Many transcriptional and epigenetic mechanisms are involved in the regulation of lipid metabolism. Histone deacetylases and nuclear receptors play an important role in the regulation of lipid metabolism in adipose tissues, liver and skeletal muscles in normal and disease states. It has been shown that mitochondrial dysfunction associated to unbalanced energy intake and expenditure could be a possible cause to the onset of obesity and insulin resistance. By using selective biochemical inhibitors here we show that class I histone deacetylase (HDACs) are important regulators of mitochondrial lipid oxidation. MS272, a class I selective HDAC inhibitor, increased mitochondrial biogenesis and oxidative metabolism in C2C12 murine myotubes via upregulation of the transcriptional coactivator PGC-1a, a key determinant of mitochondrial biogenesis. Knock down of HDAC3 by RNAi increased the expression of PGC-1a and recapitulated the effects of MS275. Administration of MS275 to db/db mice improved the obese and diabetic phenotype, by reducing body weight, fasting glucose and insulin and by increasing insulin sensitivity. Metabolic studies showed elevated oxygen consumption in mice on MS275 and the concomitant decrease of the respiratory exchange ratio suggested a switch to lipid oxidative metabolism. In addition, higher heat production was noticed in mice treated with MS275, an effect paralleled by the improved functionality of brown adipose tissue consequent to increased expression of typical marker genes such as Ucp1, Prdm16, Adrb3, Pgc-1a. We also show that class I HDAC inhibitors cause a major reprogramming leading to a dramatic “browning” of white adipose tissue (WAT) in a Prdm16-independent fashion and promote lipid catabolism and mitochondrial biogenesis. At the same time, infiltration of macrophages and the expression of inflammatory markers in WAT were reduced. In conclusion, biochemical inhibition of class I HDACs revealed a mitochondrial signature mediated by the transcriptional coactivator Pgc-1a in skeletal muscle and by the Pgc-1a/Pparg axis in adipose tissue, leading to increased lipid oxidation and ultimately to insulin sensitizing effect in db/db mice. Acknowledgements: funded by EU FP6 LSHM-CT 2006-037498. Cariplo Foundation 2008.2511, the Armenise Harvard Foundation and PRIN 2008 ZTN724.

Inhibition of class I histone deacetylases unveils a mitochondrial signature and enhances lipid oxidation in skeletal muscle and adipose tissue / A. Ferrari, A. Galmozzi, N. Mitro, E. Gers, F. Gilardi, C. Godio, G. Cermenati, D. Caruso, A. Mai, E. Saez, E. De Fabiani, M. Crestani. - In: CHEMISTRY AND PHYSICS OF LIPIDS. - ISSN 0009-3084. - 164:suppl.(2011 Aug), pp. S7-S7. ((Intervento presentato al 52. convegno International Conference on the Bioscience of Lipids tenutosi a Warsaw nel 2011 [10.1016/j.chemphyslip.2011.05.045].

Inhibition of class I histone deacetylases unveils a mitochondrial signature and enhances lipid oxidation in skeletal muscle and adipose tissue

A. Ferrari;A. Galmozzi;N. Mitro;E. Gers;F. Gilardi;C. Godio;G. Cermenati;D. Caruso;E. De Fabiani;M. Crestani
2011-08

Abstract

Many transcriptional and epigenetic mechanisms are involved in the regulation of lipid metabolism. Histone deacetylases and nuclear receptors play an important role in the regulation of lipid metabolism in adipose tissues, liver and skeletal muscles in normal and disease states. It has been shown that mitochondrial dysfunction associated to unbalanced energy intake and expenditure could be a possible cause to the onset of obesity and insulin resistance. By using selective biochemical inhibitors here we show that class I histone deacetylase (HDACs) are important regulators of mitochondrial lipid oxidation. MS272, a class I selective HDAC inhibitor, increased mitochondrial biogenesis and oxidative metabolism in C2C12 murine myotubes via upregulation of the transcriptional coactivator PGC-1a, a key determinant of mitochondrial biogenesis. Knock down of HDAC3 by RNAi increased the expression of PGC-1a and recapitulated the effects of MS275. Administration of MS275 to db/db mice improved the obese and diabetic phenotype, by reducing body weight, fasting glucose and insulin and by increasing insulin sensitivity. Metabolic studies showed elevated oxygen consumption in mice on MS275 and the concomitant decrease of the respiratory exchange ratio suggested a switch to lipid oxidative metabolism. In addition, higher heat production was noticed in mice treated with MS275, an effect paralleled by the improved functionality of brown adipose tissue consequent to increased expression of typical marker genes such as Ucp1, Prdm16, Adrb3, Pgc-1a. We also show that class I HDAC inhibitors cause a major reprogramming leading to a dramatic “browning” of white adipose tissue (WAT) in a Prdm16-independent fashion and promote lipid catabolism and mitochondrial biogenesis. At the same time, infiltration of macrophages and the expression of inflammatory markers in WAT were reduced. In conclusion, biochemical inhibition of class I HDACs revealed a mitochondrial signature mediated by the transcriptional coactivator Pgc-1a in skeletal muscle and by the Pgc-1a/Pparg axis in adipose tissue, leading to increased lipid oxidation and ultimately to insulin sensitizing effect in db/db mice. Acknowledgements: funded by EU FP6 LSHM-CT 2006-037498. Cariplo Foundation 2008.2511, the Armenise Harvard Foundation and PRIN 2008 ZTN724.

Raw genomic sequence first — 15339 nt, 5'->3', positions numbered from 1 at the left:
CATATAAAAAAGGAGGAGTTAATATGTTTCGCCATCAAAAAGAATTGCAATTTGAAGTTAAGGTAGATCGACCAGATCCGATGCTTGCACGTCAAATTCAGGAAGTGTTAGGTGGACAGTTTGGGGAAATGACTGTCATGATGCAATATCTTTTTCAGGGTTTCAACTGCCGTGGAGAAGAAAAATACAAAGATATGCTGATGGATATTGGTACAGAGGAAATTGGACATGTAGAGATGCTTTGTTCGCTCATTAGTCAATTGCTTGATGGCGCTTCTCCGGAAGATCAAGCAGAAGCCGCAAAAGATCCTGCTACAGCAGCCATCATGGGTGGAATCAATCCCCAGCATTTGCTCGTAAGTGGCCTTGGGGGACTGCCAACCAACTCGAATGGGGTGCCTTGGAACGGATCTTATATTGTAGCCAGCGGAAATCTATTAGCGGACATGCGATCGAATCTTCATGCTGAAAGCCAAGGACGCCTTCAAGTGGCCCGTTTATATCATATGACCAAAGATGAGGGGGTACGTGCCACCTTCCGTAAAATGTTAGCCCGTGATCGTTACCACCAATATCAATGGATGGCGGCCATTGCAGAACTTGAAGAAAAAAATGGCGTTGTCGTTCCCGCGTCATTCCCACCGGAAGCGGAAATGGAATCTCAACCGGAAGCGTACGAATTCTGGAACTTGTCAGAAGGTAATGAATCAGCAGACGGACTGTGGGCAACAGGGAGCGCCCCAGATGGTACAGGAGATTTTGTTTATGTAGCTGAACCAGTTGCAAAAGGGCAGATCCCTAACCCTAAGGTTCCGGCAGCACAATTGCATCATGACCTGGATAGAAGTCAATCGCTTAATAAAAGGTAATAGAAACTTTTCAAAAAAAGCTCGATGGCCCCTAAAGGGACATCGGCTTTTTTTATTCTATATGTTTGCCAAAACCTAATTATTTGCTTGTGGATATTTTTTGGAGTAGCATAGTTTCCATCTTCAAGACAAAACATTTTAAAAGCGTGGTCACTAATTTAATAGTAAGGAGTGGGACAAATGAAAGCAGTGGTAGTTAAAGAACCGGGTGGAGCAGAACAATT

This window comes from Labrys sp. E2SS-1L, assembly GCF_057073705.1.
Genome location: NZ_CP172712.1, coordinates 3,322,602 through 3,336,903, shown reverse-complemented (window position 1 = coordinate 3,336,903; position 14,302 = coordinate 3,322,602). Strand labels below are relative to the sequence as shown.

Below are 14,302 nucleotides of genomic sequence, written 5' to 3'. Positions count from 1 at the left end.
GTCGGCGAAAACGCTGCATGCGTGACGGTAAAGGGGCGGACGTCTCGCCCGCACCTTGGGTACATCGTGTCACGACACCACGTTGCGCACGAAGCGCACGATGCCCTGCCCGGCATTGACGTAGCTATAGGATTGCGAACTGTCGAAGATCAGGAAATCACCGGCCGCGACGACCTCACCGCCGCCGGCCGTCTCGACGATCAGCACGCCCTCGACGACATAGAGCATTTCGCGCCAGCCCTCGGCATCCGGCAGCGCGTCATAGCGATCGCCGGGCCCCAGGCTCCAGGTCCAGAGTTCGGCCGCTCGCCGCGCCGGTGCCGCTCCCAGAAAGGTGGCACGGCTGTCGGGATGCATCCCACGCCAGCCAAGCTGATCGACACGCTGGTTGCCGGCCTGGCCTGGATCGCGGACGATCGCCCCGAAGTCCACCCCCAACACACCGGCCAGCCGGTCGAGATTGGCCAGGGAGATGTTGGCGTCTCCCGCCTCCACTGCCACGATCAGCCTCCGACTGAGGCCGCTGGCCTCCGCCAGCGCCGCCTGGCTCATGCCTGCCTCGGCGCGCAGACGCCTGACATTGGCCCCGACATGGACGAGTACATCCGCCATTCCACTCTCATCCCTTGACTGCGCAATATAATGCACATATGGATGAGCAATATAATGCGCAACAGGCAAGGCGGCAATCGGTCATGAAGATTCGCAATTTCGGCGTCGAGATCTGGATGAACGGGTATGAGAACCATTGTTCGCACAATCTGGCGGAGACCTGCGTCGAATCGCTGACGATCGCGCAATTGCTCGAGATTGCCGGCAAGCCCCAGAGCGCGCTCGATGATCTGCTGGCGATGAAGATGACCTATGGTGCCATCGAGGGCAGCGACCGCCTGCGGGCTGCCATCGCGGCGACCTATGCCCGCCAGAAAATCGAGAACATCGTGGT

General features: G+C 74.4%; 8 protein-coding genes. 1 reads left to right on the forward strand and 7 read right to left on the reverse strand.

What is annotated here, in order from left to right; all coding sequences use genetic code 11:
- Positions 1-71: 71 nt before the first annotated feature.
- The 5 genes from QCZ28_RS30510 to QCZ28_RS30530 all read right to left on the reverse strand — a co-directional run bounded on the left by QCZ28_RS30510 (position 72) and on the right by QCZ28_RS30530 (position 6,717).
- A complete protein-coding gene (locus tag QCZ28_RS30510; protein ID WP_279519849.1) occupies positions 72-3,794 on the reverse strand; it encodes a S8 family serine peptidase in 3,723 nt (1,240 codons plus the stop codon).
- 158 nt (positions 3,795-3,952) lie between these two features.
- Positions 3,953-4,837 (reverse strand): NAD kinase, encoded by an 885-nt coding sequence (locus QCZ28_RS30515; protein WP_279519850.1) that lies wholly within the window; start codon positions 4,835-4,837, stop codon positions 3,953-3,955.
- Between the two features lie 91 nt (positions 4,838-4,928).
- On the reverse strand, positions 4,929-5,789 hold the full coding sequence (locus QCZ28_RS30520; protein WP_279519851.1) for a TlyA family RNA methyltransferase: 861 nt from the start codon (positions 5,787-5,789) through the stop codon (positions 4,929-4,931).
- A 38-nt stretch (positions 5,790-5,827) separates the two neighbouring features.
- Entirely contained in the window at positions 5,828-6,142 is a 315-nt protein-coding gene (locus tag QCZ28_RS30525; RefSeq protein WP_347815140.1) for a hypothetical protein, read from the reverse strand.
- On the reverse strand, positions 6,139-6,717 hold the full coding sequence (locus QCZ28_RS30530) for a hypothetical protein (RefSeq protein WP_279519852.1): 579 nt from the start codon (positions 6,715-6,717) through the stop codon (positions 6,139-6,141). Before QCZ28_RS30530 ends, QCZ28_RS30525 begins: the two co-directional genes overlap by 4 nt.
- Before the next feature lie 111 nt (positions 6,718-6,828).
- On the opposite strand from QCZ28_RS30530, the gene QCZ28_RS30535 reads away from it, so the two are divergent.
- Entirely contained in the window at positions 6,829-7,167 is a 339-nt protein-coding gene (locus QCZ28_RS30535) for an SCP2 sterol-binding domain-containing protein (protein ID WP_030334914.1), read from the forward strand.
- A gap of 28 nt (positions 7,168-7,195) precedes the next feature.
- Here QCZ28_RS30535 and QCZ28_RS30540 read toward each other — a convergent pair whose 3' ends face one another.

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Utilizza questo identificativo per citare o creare un link a questo documento: http://hdl.handle.net/2434/166148
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